Sunday, November 11, 2012

Joe Slovo Township

My latest map quilt is finished. It is called Joe Slovo Township. it is 39 x 50 inches.

Some time ago I visited this informal settlement which is on the edge of Llanga Township in Cape Town. There we met a small boy , about three years old, in a sunny yellow T shirt who kept grabbing at my camera. Unlike all the other children who loved to have their photos taken in comical poses and then look at the result on the digital camera screen, this child wanted to be behind the lens. I showed him how to do it and he happily took photos of all his neighbours' houses. Good ones at that!  I always remember the child we know only as Joe Slovo Boy.

So when I was thinking of what the next quilt in my maps series would be, Joe Slovo came to mind. I began to read up on the history of it both before and after our visit. These shacks lie along side the Settler's Way, the main road in from the city to the airport and in the run up to the FIFA Word Cup attempts were made to improve housing for the residents. Cynics would say to make the road less unattractive for passing tourists.
Of course, to build better housing on a densely populated area of shacks means people have to be moved out so building can begin.  The plan was to remove the residents to transitory accommodation in Delft some 30km away. This was strenuously opposed as there was no transport or jobs in Delft and a High Court case ensued. When some building work was completed there was controversy about who was being allocated the housing. I often wonder what, in all of this, happened to Joe Slovo Boy.

The details of this story are  written on the city blocks part of the quilt which was then darkened with Neocolour Crayon and stitched over with freemotion quiting in the shapes of shacks. The writing is therefore a little more obscured than in my previous map quilts but still readable close up. The background is stamped and scraped with screen inks, the road painted with textile paint. Most of the fabrics for the shacks are either my monoprints of fabrics from the African Fabric Shop. The fence is paint and abacca tissue. The rail road and river is couched embroidery thread.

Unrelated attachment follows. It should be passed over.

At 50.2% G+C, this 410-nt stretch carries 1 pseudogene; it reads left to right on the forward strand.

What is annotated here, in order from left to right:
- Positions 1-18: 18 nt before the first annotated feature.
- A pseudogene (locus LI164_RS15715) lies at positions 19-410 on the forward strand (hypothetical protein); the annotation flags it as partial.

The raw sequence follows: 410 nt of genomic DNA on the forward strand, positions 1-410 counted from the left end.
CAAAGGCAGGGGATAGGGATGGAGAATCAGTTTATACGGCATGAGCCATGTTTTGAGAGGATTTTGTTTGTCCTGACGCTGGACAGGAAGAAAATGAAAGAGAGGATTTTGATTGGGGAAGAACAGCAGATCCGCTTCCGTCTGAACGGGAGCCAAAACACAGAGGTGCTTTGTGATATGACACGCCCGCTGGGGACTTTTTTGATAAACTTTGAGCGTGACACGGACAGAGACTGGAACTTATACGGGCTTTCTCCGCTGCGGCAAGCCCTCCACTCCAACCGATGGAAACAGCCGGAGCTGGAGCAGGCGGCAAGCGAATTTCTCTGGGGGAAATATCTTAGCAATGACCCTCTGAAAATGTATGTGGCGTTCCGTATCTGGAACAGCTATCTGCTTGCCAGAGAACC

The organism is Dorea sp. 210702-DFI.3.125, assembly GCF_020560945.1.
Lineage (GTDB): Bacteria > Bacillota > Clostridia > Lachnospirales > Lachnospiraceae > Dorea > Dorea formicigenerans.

Of course, now it is finished, all I can see in it is its faults...!

Thursday, November 01, 2012

Endings and Beginnings

Sometime ago I decided I needed a challenge. Having had some very nice comments on my guest post on the Philofaxy blog, I decided it was time I went beyond the fall-off-a-log type of blogging that Blogger enables and work out how to self host a site on Wordpress with all the associated anayltical and tracking bells and whistles one can add on. I had great fun researching and applying and figuring out how best to run my new project into the future and some days ago scheduled the resultant blog Plan•Create•Succeed to launch today. Today Philofaxy is hosting a post on the process I went through setting it up.

With Plan•Create•Succeed I hope to introduce my art quilting friends and readers to the people who share my love of filofaxes because although you have different passions I think you all have a lot in common. On Plan•Create•Succeed I will be writing regularly, to a fixed schedule ( I said I wanted to challenge myself, remember!) about some of the things I love; art,creativity, goal setting, confidence building, personal development, creating food, journalling, planning and organisation, design and generally living life to the best.

As I say, I always planned for the first post to go live today. I did not plan for yesterday to be the day of the funeral of my beloved Granny. She died at the age of 91, strong in her faith and content to go to the arms of her Maker. Endings are always sad but it can be comforting to think not of a cessation so much as a handing on of a baton. It amused me and heartened me to learn that Gran had planned her own funeral in detail, having had several consulations with my cousin's husband who was the minister she asked to lead the service. Apparently, she went through several drafts of her order of service, right down to specifying the version of the Bible I was to read from. She will never see Plan•Create•Succeed but I think she would approve of the planning and organisational elements of it!

( Certainly when I went back just now to get the link to my guest post, I see there is a certain irony to my opening line!)

Of course, planning is a good thing, but so is spontaneity and being open to new things. Given that Gran's claim to fame was that as a child in Edinburgh she knew Sean Connery when he was still known as Tommy, I think she would been happy that we creatively embellished her plans with a bagpiper at the end!

I hope you will pop over and subscribe to Plan•Create•Succeed. I very much want it to be a community site so if you have opinions on what you would like on the site let me know. After all, it seems there is a family history of revising plans until they are perfect!